…and why we do not need locational pricing

On the other hand, a move to locational or zonal pricing is not a good idea. The proposal appears to be to allow renewable generators to charge consumers more for locating closer to them, and that this will potentially save them money over time (“the reforms could save households £45 off their yearly energy bill” according to the press release). I think the chances of savings actually emerging are small, but in the near term, consumers would not only pay more, but they could be forced to live alongside ugly infrastructure they have time and again rejected in public consultations. People do not appear to want to live close to windfarms in particular, so the idea that they will be forced to not only have these machines close to their homes, they will have to pay extra for the privilege is unlikely to go down well with the public.

Not only is this likely to be unpopular among consumers, it’s unclear whether developers will be keen either. Developers have typically sought to build where their generation will be optimised ie in windy or sunny places. The south east of England is not particularly windy, it is densely populated, and there are many more people liable to object to developments being close to their homes. That means the development process is likely to be more of a headache, and since costs are already rising (and are likely to continue to rise) due to supply chain inflation, adding yet more cost is going to make life difficult.

So far consumers have bought into the narrative that renewables are cheap, but there must be limits to how far they can be misled over this – at some point they will notice that bills have risen significantly since we began the push for renewables, and that this is true in most countries that have developed intermittent renewables, and in particular wind power, at scale. People may wonder why, if the wind is free, not only are windfarms subsidised, but that subsidies are increasing. They may wonder why, if renewables are so cheap, they will be asked to pay more in their bills to have them built close to their homes. At some point they will realise that the intermittent renewables emperor has no clothes.

The arguments against locational pricing are well rehearsed and I have set them out in the past (they don’t avoid grid constraints because demand and generation don’t tend to co-locate, and they reduce liquidity by fragmenting the market). There is no good alternative to building new grid infrastructure – more transmission capacity will reduce curtailment and enable all generation to be delivered to demand centres. Trying to move the generation or demand is unlikely to be inefficient in a world where electricity costs are not necessarily the main drivers of business location. For example, datacentres require good telecom connectivity and the ability to hire staff – these are both more important than electricity costs when choices over location are made. Companies will respond to price signals, but people working in energy regulation tend to forget that energy price signals may not be the strongest price signals faced by businesses.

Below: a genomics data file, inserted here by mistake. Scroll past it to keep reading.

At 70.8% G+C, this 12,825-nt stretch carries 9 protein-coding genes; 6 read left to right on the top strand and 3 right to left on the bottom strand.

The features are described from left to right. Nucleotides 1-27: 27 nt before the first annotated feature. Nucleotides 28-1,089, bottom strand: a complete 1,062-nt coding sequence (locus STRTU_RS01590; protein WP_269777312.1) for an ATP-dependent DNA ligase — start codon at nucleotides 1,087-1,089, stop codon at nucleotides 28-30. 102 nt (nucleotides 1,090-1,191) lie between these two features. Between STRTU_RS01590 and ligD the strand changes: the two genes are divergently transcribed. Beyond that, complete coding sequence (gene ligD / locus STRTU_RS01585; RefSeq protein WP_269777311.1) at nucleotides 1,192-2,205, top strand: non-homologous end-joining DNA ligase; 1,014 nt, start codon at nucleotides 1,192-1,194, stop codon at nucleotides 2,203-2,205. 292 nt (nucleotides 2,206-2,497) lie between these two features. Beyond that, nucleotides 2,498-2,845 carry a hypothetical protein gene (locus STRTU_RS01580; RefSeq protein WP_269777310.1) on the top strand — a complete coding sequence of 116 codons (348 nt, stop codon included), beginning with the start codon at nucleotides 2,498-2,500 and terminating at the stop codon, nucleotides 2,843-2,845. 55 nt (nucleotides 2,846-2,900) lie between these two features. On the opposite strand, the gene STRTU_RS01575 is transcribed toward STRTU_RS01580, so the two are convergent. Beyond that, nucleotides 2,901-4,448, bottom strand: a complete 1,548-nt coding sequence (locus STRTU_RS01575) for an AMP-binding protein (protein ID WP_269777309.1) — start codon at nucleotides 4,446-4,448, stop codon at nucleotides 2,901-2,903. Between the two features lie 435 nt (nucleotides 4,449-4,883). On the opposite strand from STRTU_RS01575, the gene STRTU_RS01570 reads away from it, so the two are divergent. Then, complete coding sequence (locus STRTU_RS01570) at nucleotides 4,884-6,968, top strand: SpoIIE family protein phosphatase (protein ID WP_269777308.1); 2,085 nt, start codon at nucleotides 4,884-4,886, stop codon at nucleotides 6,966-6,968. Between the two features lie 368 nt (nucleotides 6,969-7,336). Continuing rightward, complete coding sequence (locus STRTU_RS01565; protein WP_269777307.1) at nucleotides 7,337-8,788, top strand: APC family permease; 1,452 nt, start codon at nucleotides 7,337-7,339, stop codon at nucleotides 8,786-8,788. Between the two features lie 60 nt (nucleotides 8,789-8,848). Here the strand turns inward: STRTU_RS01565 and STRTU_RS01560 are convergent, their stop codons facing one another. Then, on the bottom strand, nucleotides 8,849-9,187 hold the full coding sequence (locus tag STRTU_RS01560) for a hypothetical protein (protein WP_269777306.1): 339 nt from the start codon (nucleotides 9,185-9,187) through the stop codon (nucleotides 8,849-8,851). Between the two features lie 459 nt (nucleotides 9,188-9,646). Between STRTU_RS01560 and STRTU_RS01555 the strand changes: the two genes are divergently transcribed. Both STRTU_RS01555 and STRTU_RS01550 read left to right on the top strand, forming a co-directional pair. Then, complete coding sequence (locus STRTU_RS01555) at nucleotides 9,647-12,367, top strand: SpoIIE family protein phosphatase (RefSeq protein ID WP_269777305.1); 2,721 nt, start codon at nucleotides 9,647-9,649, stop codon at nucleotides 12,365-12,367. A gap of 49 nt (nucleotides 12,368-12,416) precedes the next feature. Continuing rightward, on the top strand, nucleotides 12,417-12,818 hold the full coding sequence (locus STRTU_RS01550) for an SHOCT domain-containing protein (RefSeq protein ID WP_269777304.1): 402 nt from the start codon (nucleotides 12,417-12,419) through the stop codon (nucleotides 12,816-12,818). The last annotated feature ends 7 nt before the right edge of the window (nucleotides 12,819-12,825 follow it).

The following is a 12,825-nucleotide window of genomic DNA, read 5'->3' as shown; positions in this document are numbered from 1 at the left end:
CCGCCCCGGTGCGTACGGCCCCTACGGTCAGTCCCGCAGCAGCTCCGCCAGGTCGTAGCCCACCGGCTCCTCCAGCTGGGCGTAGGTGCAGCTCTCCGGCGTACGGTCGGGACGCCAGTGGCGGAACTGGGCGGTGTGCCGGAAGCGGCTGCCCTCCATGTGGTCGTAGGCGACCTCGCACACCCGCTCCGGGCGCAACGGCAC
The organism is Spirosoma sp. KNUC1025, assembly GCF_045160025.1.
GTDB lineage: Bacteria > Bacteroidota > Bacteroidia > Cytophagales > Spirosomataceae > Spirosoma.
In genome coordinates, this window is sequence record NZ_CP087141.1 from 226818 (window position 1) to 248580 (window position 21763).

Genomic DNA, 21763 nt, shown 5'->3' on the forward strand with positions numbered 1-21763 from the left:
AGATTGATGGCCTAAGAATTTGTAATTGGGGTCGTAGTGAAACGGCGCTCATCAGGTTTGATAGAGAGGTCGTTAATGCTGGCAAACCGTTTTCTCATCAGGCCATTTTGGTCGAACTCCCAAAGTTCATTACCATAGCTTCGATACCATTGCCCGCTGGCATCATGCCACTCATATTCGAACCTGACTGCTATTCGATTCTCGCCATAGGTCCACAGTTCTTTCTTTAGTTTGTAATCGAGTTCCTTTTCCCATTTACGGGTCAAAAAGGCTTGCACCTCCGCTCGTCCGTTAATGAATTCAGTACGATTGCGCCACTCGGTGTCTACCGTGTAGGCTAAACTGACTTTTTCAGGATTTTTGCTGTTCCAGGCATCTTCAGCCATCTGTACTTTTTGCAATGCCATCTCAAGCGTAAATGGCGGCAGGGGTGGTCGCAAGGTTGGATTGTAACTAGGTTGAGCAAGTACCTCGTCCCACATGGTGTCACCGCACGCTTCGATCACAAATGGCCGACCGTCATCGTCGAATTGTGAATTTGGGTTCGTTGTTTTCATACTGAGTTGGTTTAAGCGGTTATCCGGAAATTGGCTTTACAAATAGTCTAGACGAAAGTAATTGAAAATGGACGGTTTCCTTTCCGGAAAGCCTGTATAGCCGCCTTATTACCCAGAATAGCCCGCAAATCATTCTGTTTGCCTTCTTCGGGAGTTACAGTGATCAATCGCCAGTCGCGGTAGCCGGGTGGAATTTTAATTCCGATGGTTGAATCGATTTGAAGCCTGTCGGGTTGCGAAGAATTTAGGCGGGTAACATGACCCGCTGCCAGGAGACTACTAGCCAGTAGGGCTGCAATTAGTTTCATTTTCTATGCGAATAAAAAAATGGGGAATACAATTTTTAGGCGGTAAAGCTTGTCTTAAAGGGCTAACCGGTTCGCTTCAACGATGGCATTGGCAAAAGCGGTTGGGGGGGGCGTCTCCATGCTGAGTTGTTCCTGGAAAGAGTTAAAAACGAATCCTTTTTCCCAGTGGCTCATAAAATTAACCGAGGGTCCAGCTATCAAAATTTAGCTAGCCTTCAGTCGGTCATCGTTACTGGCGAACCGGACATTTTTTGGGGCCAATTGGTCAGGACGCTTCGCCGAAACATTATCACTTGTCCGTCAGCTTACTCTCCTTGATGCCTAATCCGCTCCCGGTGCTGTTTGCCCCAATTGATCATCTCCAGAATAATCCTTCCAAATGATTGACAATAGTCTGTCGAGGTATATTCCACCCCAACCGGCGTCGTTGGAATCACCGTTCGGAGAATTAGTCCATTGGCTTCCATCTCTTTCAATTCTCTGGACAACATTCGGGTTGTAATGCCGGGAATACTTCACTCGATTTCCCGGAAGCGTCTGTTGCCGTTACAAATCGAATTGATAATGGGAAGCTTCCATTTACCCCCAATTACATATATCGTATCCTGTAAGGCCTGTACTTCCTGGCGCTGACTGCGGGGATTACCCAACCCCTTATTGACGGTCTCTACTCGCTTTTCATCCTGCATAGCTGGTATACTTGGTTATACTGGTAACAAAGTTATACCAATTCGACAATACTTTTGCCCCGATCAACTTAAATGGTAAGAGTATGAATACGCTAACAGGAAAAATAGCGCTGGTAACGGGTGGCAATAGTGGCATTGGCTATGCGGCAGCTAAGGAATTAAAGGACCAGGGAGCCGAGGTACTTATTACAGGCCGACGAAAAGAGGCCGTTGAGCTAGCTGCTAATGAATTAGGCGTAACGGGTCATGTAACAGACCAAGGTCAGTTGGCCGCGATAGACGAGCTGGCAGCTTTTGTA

We will see what the outcome of this new consultation will be, but it should come as no surprise that the Government is renewing its push for more gas generation to support energy security. However, people would be forgiven for cynicism – consultations take time, which the current Government simply does not have since by law a General Election must be held before the end of January next year. That means it will be difficult to complete this consultation, digest the results, decide on a course of action and implement the necessary statutory or regulatory changes before Parliament is dissolved. We will have to keep our fingers crossed that action on energy security is not unduly delayed and that risks to security of supply are mitigated in a timely fashion.



The Second REMA Consultation can be found here. Responses are due by midnight on 7 May 2024.
The technical research supporting the consultation is quite extensive and can be found here.